Annual Report to Parliament 2013 - page 11

Message from the Interim Commissioner
In 2013 the Office continued to apply a triage
approach to ensure the optimal treatment for
each of the 426 cases for review, an increase
from 220
1
the year before. This approach
pinpoints the most pressing and novel
privacy issues, in the hope that lessons can
be learned from them and widely shared. Of
the complaints received, a very high number
were about changes to Bell’s privacy policy and
were folded into one Commissioner-initiated
complaint. A total of 133 complaints were
successfully treated through the Office’s Early
Resolution stream, where specially trained
investigators used mediation, conciliation and
other strategies to arrive at a more expedient
and mutually agreeable solution.
In the end, formal findings were generated in
67 investigations. It was determined that 24 of
the complaints were not well-founded, while
35 were well-founded but entirely or at least
conditionally resolved. In eight further cases,
however, the Office was not satisfied that the
organization resolved the well-founded issues
that were raised in the complaints. In such
cases, respondent organizations were urged to
take the steps necessary to comply with our
recommendations.
1 Note that this includes 166 complaints regarding Bell’s
privacy policy which were discontinued given the fact that
concerns are being investigated though one Commissioner-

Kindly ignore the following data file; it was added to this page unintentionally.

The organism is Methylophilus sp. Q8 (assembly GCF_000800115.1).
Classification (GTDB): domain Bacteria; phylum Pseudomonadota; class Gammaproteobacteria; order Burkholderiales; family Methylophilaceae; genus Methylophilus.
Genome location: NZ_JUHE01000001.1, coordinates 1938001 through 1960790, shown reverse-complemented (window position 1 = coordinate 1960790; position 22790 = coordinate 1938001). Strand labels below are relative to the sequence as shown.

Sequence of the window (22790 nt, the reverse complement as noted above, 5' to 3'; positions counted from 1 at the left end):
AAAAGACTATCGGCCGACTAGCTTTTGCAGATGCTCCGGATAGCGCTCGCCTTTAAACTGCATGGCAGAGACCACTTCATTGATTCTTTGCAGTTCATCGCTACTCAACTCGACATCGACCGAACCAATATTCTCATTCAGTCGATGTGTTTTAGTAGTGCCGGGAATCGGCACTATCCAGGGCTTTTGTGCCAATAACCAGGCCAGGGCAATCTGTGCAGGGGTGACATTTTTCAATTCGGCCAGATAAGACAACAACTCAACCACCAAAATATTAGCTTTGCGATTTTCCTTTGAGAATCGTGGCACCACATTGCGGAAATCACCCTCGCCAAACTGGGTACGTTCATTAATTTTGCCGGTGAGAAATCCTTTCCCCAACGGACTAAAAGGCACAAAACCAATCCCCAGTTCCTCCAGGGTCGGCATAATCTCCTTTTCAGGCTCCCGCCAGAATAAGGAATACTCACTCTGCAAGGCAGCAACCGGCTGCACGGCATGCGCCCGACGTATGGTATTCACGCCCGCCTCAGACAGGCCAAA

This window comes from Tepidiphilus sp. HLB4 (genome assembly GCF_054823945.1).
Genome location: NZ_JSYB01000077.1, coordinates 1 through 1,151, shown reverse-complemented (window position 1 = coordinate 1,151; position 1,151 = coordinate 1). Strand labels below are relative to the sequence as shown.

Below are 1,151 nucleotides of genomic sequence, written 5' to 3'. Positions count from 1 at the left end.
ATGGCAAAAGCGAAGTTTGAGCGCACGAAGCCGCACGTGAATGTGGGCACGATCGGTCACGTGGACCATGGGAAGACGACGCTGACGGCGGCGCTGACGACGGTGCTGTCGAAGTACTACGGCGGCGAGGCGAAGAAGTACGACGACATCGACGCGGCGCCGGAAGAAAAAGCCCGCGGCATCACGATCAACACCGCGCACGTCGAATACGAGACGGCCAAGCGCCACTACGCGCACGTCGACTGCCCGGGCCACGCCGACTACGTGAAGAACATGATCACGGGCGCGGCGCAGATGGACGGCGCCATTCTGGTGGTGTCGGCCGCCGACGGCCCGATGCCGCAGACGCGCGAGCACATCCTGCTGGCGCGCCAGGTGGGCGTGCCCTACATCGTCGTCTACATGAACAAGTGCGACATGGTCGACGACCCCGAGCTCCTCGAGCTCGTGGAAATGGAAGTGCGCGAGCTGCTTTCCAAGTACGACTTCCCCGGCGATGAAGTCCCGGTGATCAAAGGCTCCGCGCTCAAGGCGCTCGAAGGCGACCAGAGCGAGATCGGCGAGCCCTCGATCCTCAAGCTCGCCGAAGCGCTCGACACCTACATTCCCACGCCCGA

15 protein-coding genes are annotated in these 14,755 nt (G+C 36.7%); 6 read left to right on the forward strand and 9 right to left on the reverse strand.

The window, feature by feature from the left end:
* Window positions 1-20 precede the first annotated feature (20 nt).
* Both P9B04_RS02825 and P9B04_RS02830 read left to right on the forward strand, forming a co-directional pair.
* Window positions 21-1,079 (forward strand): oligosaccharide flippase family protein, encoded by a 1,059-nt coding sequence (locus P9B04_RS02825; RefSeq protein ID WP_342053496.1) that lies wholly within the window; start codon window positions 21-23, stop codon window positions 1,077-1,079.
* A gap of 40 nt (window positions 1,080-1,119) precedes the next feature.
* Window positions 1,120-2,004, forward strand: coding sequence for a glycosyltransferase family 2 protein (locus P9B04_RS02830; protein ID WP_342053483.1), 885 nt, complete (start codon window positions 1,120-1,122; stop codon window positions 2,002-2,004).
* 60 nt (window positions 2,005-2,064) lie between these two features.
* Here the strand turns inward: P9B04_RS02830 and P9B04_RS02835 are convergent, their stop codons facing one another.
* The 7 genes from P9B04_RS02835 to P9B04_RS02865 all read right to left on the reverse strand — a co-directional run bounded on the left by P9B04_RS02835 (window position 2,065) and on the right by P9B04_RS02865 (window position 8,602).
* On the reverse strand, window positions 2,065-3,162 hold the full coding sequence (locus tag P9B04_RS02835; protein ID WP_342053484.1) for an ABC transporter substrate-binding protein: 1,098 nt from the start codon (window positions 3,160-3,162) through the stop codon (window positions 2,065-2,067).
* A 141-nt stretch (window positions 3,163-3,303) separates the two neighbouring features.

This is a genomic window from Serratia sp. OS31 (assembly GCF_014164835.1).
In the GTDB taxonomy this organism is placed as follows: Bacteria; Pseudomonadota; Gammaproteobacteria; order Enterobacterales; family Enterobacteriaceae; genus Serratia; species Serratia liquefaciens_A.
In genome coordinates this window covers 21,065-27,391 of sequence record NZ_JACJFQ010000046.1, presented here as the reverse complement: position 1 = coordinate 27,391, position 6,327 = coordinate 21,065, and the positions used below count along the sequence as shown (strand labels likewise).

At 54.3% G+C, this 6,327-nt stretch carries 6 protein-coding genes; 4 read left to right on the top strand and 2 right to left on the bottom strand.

initiated complaint
Focusing on transparency
In several of the key actions taken in 2013,
transparency was central. In one investigation
conducted in 2013 (which we feature on page
22), it was found that Apple was not being
transparent in collecting payment information
from users to create Apple IDs even though
certain apps were available to download at no
cost. Following an investigation, the company
committed to address the issue.
Meanwhile 2013 included two investigations
in regard to the online behavioural advertising
practices of two tech titans. And these results
stemmed directly from the Office’s work in
earlier years to develop a policy position and
guidance on what we had identified then as an
emerging practice.
In one found on page 13, Apple ended-up
strengthening its privacy practices by giving
users of iPhones, iPads and iPods greater
control over the information collected about
them for advertising purposes, making such
controls more accessible and by conveying
clearer information on how the company
served up targeted ads.
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